And there you have it. We just can’t take this statement in the way many fundamentalists want to and make it reliable “history.” If we do, we misinterpret these texts. Period. I can’t say it any plainer than that. And honestly, we could take this example and do the same thing with much of Kitchen’s work, because when we look critically at the scribal texts themselves the evidence is very clear. Judean scribes were not creating history as we know it. They were creating a historical narrative that presented an important political and theological message (can’t really separate the two in ancient thought).

It doesn’t matter if we’re considering the material in Joshua, Judges, Samuel, Kings, or Chronicles. These books may look like history, but the fact is biblical authors were NOT historians, at least not in the modern sense of the term. They were storytellers. Their accounts were certainly sacred, but they were also entertaining, and sometimes even political and crude.

As I’ve explained in previous posts, biblical stories tell us something about the way their respective authors understood the past, but they don’t always tell us something about “the” past. The original authors who produced the Bible created stories about prophets, kings, and heroic warriors that were carefully crafted to teach valuable ideas concerning divinity and its relationship to humanity, especially the family of Israel.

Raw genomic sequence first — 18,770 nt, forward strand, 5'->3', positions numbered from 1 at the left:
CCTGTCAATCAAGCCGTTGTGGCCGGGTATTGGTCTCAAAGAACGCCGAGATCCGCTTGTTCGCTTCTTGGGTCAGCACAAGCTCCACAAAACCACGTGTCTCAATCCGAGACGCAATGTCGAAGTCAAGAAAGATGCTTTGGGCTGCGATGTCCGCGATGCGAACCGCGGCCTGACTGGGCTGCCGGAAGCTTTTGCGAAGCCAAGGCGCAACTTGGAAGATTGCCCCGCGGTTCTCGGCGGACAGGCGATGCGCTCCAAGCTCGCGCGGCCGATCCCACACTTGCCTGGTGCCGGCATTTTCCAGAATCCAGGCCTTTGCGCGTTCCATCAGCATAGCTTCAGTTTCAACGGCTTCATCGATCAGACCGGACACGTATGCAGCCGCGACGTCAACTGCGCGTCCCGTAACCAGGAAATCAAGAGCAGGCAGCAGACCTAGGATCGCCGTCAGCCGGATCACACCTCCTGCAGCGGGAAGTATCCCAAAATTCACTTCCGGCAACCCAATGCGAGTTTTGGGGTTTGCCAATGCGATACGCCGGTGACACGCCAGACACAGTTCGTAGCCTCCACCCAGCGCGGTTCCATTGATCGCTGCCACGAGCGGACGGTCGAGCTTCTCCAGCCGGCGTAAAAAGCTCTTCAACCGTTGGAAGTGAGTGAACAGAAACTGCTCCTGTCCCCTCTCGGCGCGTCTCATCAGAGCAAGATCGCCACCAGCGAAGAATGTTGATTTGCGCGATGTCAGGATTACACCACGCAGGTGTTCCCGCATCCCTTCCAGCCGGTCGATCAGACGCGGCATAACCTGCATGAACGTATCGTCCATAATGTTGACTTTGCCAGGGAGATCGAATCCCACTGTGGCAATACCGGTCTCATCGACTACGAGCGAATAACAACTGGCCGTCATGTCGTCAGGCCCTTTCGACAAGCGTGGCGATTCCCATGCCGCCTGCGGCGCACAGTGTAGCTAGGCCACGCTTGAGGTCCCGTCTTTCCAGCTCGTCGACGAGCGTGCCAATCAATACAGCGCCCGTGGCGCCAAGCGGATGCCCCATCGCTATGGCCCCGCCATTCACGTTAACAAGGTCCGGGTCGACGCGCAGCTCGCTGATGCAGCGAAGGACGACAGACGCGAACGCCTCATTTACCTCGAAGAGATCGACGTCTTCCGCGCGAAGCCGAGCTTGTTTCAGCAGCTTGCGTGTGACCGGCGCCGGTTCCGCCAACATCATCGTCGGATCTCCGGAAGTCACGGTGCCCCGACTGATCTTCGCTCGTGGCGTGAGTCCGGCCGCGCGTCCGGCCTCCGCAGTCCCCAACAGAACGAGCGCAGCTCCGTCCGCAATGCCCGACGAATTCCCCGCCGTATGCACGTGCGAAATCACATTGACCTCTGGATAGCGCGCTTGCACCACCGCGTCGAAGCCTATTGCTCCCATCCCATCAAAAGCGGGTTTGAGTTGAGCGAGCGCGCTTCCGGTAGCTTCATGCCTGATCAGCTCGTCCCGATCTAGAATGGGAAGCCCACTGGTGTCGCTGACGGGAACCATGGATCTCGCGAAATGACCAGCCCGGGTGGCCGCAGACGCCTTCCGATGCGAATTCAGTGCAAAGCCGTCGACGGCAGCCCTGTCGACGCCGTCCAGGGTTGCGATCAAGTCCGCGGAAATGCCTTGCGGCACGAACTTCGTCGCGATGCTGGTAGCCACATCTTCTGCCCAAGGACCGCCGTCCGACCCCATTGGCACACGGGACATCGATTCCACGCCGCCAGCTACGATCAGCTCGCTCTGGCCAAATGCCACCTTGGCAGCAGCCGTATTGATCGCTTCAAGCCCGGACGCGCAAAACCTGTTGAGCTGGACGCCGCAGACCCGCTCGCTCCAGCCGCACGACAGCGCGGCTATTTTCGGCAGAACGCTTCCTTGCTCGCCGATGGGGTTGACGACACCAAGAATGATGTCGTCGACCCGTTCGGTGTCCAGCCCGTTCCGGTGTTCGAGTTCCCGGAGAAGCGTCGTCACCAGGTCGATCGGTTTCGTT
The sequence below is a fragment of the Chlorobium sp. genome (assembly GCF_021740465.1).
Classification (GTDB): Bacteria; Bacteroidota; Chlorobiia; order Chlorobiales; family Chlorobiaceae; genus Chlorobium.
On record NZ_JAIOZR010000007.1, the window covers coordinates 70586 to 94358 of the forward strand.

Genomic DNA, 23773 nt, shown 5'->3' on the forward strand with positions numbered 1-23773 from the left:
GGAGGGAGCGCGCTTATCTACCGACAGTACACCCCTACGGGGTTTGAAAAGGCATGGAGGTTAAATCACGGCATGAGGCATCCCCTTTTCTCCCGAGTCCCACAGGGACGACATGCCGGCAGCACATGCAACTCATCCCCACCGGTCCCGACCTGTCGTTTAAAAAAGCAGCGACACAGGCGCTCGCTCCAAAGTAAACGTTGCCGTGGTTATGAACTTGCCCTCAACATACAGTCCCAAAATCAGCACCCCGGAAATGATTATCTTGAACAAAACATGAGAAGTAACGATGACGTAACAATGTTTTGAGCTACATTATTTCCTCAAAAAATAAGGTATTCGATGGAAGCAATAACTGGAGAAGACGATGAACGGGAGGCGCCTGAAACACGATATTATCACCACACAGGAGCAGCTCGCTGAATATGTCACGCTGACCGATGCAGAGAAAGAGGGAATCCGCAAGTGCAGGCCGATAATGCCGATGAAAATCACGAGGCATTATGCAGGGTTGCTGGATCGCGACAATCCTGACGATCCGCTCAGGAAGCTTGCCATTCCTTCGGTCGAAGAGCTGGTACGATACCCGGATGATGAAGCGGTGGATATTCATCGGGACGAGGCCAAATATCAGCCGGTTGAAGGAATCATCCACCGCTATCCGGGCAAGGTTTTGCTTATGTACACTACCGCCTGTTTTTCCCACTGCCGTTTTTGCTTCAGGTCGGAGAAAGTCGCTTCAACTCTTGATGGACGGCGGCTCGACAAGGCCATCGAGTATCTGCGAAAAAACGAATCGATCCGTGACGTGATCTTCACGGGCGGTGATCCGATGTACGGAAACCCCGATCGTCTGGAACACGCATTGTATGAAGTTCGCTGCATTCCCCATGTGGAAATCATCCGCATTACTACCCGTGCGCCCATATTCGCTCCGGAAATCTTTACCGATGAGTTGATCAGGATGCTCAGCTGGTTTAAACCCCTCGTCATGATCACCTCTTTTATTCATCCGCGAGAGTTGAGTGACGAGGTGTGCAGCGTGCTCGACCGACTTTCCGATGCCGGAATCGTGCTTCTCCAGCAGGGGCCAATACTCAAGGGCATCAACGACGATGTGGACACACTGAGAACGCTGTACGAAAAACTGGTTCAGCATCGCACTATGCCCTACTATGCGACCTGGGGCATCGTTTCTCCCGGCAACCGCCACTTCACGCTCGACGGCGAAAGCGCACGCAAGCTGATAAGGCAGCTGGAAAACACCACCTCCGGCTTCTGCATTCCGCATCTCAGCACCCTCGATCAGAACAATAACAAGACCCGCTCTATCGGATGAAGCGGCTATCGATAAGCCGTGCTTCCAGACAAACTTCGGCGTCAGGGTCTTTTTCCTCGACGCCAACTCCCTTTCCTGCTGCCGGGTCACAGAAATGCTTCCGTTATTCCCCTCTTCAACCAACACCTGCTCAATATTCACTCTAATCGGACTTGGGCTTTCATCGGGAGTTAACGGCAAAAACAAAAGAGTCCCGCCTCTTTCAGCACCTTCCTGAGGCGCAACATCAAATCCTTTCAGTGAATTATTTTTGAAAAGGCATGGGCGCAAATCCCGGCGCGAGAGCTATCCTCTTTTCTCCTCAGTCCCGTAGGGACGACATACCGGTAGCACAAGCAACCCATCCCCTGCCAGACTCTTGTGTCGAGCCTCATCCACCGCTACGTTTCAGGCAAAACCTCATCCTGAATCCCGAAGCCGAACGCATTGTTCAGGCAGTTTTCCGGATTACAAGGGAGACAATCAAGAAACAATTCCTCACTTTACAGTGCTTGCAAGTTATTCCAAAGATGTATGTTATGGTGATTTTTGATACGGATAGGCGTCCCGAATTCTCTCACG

For these scribal authors, the past was far too important as a political and religious tool to simply recount what really happened. Instead, biblical authors used historical narrative to covey themes concerning the God of Israel and his relationship to his chosen people.

I recognize that this view does not accord with many religious readers’ traditional assumptions. The popularity of Kitchen’s work is certainly evidence that many want the Bible to be historically reliable. But perhaps rather than producing “history,” biblical authors were doing something even more significant. Perhaps they were sharing the way they connected with divinity in their unique time and culture, and maybe, for believers in the religious authority of the Bible, that effort should be enough to inspire their own quest to access divinity.

So, if you’ve made it this far in this three part series, let me say that I’m grateful to you. Sincerely.

I’m going to conclude by agreeing with my kind well-meaning undergraduate professor. If you feel threatened by this approach, don’t do Bible. Because if you do, you need to do it right, and doing it right will change you forever. But for what it’s worth, I’ll simply share that in my life, I’ve found that change to be a good thing.